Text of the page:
One may accuse the Harper government of many things, but the notion that rejecting cap and trade in favour of regulation of carbon emissions makes them “Communists” — as suggested in a piece by Dan Gardner in the Post on Monday — seems a little over the top. Mr. Gardner asserts that since he cannot “read minds” he must assume that Environment Minister Peter Kent really means it when he says that “Climate Change is one of the most serious environmental issues facing the world today.” Thus the government must be sincere about addressing it. Instead, claims Mr. Gardner, their proposals to deal with the problem by regulation represent a level of economic ignorance unseen outside the University of Havana!
If we can pry him off the ceiling for a second, I would humbly suggest that Mr. Gardner open his mind to a little political “mind reading,” plus perhaps take a refresher course in economics.
The Harper government’s “official position” on climate change seems to be dictated by a combination of its minority status, the requirement to head off possible climate trade sanctions — particularly from the U.S. — and perhaps even an unwillingness to take the lead in pointing out that the global warming policy emperor has no clothes.
As for the economics, Mr. Gardner claims that “pricing” carbon via cap-and-trade is “efficient because it isn’t some bureaucrat in Ottawa who decides who will reduce emissions and how they will do it.” Has he been vacationing off planet? The “cap and trade” approach to curbing carbon emissions has always been promoted as a “market based” solution, but I had never come across anybody before Mr. Gardner who dared to suggest that it was a “free market” solution. In fact, cap and trade is to free markets what Sophie’s Choice was to free choice. It corresponds to the Stalinist definition of initiative: finding the best way to carry out an order.
The theory is wonderfully plausible. Those companies that can cut emissions cheaply sell “credits” to those who find it more costly to do so. Technological initiative is unleashed. The market rules. Not. Cap and trade’s “market” is entirely artificial, based on government-created scarcity. It isn’t a market in freely traded goods, but in bureaucratically regulated “bads.” To be “effective,” that is, slash carbon emissions on a scale that would alter the climate (itself a ridiculous pretension), it would have to involve caps on the entire world’s industrial production (mainly that of China). This implies a vast global bureaucracy, likely based in the terminally incompetent and corrupt United Nations. At whatever level of regulation, however, cap and trade promotes the sleaziest of mixed-economic concoctions, supported by officials who would do the capping, and the private-sector operatives who would do the trading, and/or reap the benefits of a system that is doomed to be rigged.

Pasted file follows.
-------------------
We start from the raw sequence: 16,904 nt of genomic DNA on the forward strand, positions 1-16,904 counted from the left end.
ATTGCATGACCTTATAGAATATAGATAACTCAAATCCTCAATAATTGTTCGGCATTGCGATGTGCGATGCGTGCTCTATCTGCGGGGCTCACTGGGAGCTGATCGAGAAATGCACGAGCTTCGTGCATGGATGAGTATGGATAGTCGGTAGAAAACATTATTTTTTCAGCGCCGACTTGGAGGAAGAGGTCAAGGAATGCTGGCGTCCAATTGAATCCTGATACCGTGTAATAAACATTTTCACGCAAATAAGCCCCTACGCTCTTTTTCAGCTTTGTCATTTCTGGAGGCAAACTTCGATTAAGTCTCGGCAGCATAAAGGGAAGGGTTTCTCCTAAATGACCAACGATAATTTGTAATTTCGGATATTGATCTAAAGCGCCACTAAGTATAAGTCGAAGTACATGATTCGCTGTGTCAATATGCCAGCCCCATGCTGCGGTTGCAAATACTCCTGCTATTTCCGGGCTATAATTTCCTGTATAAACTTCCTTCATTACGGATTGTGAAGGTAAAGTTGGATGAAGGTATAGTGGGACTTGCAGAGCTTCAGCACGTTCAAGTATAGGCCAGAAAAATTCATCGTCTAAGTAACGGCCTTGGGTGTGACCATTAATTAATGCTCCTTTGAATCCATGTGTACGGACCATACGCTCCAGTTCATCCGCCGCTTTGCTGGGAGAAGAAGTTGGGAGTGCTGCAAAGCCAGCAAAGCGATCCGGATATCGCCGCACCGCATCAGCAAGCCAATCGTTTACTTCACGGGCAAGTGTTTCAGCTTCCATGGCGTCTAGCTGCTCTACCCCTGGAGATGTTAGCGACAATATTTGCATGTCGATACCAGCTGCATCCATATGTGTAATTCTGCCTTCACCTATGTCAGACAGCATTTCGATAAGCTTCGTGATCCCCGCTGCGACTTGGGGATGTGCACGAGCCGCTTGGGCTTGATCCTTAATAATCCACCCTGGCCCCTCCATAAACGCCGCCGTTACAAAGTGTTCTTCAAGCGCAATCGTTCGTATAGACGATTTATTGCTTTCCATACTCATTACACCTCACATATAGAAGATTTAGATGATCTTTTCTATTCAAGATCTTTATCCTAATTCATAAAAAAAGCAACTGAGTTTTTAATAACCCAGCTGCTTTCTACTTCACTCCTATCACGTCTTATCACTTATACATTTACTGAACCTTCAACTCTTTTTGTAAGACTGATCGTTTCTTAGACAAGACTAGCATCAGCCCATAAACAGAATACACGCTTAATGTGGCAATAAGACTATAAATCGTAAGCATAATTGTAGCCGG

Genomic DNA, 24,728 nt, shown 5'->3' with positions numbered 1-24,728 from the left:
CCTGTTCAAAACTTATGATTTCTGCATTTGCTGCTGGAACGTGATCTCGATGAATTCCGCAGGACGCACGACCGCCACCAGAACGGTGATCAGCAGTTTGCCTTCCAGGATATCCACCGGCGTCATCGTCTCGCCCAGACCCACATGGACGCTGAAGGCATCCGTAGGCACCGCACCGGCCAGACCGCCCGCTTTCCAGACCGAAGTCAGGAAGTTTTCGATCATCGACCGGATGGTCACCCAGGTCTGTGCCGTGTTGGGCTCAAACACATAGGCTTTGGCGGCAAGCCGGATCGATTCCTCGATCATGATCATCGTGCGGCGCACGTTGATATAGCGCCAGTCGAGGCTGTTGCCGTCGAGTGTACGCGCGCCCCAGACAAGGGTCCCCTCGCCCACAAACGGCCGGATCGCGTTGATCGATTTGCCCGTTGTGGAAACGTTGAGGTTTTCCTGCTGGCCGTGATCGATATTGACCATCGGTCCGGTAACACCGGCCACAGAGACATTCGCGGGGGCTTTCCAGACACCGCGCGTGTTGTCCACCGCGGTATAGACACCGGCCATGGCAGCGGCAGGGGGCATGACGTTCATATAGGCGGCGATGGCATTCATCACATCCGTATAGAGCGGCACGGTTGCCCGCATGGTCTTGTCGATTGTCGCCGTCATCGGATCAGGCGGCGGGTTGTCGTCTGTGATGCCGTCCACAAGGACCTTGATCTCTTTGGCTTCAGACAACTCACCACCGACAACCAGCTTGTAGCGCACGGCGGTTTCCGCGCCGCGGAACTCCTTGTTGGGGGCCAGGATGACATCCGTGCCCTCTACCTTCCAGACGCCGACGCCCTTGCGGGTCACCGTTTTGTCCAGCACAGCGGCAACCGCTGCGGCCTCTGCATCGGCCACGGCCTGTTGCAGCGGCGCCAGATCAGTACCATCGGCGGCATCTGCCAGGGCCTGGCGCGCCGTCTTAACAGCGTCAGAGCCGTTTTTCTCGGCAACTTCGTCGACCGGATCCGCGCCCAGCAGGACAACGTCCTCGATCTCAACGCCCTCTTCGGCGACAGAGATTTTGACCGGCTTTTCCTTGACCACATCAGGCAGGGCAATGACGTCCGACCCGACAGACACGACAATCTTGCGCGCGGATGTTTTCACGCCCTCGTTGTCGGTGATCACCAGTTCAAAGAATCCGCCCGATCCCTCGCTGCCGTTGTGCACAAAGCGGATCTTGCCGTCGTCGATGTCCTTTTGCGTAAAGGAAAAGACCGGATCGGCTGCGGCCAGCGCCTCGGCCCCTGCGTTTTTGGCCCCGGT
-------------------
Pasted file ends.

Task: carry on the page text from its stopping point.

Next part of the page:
In the U.S., Enron was a huge fan of cap-and-trade. Other big companies, such as those in the Climate Action Partnership, realized that they might cash in simply from building new plants that were invariably more energy efficient, or from erecting “renewable” facilities that would find bureaucratic favour.